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Love Trumps Hate
Orlee Marini-Rapoport '19 Associate Editor
October 12, 2016
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This past summer a gunman killed 49 people in a gay nightclub in Orlando, and two black men, Alton Sterling and Philando Castile, were senselessly killed by police. These acts of bigotry can often feel as if they are disconnected events that steal the spotlight and grip the nation for a few days. You would expect a candidate for the highest office in the land to speak out against bigotry, hate, and violence. Yet time and time again, presidential candidate Donald Trump perpetuates and encourages this bigotry, and his reactions to these tragedies reveal more and more about what he stands for.

Credit: Valerie Ma
Credit: Valerie Ma

In the wake of the Orlando shooting, one of the deadliest mass shootings in U.S. history, rather than speaking out against the violence inflicted on the gay community or offering support to the families and friends of those who died, Trump first used this horrific tragedy to congratulate himself, taking credit for “being right on radical Islamic terrorism.” Hillary Clinton, on the other hand, called the lone gunman what he was: “A madman filled with hate… consumed by rage against LGBT Americans, and by extension, the openness and diversity that defines our American way of life.”

After Alton Sterling and Philando Castile were shot in Louisiana and Minnesota respectively, Trump first ignored the events and then confused basic details about the two men in his official statement about their deaths. Compare that to Hillary Clinton, who called for an end to racial profiling and asked for “better training on de-escalation and implicit bias.”

Perhaps you think that these two instances were unusual for Trump, and argue that he should not be judged on a few missteps. But what about the time when he continually attacked Khizr and Ghazala Khan, a Gold Star family, after Khan’s heartfelt speech about their deceased son? What about the instance when he dismissed injured veterans, saying, “I always wanted to get the Purple Heart. This was much easier?” And what about the other instances when he insulted the LGBTQ+ community, war veterans, disabled persons, people of color, women, members of the media, immigrants, and refugees?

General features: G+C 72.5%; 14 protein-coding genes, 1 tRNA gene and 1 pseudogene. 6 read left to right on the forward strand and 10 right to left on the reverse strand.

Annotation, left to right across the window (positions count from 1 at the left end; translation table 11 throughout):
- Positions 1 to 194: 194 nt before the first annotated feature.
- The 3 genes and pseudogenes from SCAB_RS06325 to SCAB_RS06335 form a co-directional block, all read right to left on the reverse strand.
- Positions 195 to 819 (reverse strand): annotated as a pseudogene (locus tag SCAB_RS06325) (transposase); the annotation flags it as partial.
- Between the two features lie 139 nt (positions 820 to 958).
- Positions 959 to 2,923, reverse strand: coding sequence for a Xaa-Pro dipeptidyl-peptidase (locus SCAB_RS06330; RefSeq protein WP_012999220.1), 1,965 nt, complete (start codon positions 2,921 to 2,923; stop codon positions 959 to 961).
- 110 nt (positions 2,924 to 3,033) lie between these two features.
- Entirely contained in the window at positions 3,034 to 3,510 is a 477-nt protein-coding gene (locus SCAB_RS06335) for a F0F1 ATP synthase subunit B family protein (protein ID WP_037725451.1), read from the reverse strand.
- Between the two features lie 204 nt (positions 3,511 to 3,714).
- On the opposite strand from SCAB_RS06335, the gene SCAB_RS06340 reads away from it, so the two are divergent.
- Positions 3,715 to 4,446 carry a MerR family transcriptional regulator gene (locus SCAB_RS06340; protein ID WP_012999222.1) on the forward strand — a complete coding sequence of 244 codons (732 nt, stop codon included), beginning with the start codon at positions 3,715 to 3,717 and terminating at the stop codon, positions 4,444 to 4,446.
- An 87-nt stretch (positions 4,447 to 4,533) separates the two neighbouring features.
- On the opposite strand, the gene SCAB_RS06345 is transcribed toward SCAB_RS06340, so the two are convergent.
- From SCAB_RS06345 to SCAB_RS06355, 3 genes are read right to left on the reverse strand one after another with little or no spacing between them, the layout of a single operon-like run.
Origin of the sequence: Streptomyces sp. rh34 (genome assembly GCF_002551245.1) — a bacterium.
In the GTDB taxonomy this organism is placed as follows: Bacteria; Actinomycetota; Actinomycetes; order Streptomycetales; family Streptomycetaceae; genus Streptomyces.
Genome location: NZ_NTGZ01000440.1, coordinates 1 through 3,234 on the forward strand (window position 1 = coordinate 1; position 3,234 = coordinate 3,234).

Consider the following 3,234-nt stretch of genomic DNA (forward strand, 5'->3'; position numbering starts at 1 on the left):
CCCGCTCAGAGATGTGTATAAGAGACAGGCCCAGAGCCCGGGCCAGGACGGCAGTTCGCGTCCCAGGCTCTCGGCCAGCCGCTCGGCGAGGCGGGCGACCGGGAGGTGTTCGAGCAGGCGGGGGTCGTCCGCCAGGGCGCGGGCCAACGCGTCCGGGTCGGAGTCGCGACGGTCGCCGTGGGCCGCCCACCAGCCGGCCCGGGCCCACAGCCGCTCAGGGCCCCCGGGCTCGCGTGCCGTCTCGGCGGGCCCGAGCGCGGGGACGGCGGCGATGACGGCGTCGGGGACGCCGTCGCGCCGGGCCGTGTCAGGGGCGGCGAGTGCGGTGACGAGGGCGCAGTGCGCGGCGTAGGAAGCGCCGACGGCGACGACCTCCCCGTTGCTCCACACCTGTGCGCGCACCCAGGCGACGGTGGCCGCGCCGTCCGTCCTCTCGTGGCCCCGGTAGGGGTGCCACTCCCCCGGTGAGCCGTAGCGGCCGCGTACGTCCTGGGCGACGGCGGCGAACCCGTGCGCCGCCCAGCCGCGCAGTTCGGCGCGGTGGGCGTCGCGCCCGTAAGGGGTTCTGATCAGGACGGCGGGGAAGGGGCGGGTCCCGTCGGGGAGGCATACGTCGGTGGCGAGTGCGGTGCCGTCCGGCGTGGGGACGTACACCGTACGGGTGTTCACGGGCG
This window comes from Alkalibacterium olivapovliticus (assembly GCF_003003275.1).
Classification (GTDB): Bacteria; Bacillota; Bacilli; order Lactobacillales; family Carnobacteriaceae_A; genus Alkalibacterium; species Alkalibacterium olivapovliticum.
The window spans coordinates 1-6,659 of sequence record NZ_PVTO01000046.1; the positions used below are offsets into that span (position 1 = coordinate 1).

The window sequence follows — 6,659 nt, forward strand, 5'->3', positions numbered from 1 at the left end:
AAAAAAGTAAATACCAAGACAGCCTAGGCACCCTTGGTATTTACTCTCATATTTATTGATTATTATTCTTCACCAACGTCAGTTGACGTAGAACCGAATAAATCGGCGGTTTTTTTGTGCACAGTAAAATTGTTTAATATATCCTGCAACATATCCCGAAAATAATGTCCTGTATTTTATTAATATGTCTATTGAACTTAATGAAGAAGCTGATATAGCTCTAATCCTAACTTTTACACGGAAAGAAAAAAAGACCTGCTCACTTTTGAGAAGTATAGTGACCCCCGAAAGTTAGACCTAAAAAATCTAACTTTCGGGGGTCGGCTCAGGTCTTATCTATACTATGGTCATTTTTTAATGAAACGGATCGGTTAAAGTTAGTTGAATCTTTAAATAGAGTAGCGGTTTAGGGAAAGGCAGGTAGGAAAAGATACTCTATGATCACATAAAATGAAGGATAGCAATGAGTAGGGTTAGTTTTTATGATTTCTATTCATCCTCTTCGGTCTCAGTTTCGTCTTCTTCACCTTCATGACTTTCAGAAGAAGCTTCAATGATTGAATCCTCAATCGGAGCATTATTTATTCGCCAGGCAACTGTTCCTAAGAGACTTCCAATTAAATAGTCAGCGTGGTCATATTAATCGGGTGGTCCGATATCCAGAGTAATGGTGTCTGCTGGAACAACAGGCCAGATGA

Trump’s insults are habitual. Throughout his entire political campaign, he has spread his hateful rhetoric through his speeches, comments, tweets, media interactions, and press conferences. Just what does this say about him and his beliefs?

Are we going to simply sit back and condone Donald Trump’s hateful speech and intolerant views or condemn them? Trump does not limit his hatefulness to acts of police brutality and mass shootings. He has suggested that Muslims can’t be trusted and that their religion is virtually inseparable from terrorism. He has referred to Mexicans as rapists and drug dealers and focused his “foreign policy” on the building of an actual wall between Mexico and the United States. He has been endorsed widely by white supremacists and has refused to disavow those groups and their endorsements.

Given our diverse student body, with students hailing from an estimated 37 different countries, I am surprised that any Deerfield student could support Donald Trump and his xenophobic approach to the world. Deerfield students live together as a family, and that includes Mexican students, Muslim students, and Black students. Can you look one of these students in the eye and explain why you’re supporting Trump?

Among my friends, I count people who are pro-choice and people who are anti-abortion, people who believe in the death penalty and those who do not, and people who believe in stricter gun laws and those who do not. I’ve always believed that regardless of which presidential candidate a friend was supporting, it wouldn’t affect our friendship.

Not in this election. In this election, as much as I can honor a different viewpoint, if you are supporting Donald Trump, you are not my friend. This is not simply about party loyalty anymore. This goes well beyond any fundamental philosophy about how a government should run. This is an ultimate decision about whether we will allow hate and bigotry to thrive in this country.

Each one of us has the potential to make a difference this November, even if you’re not yet of voting age. I urge you to make your voice heard, because love trumps hate every time.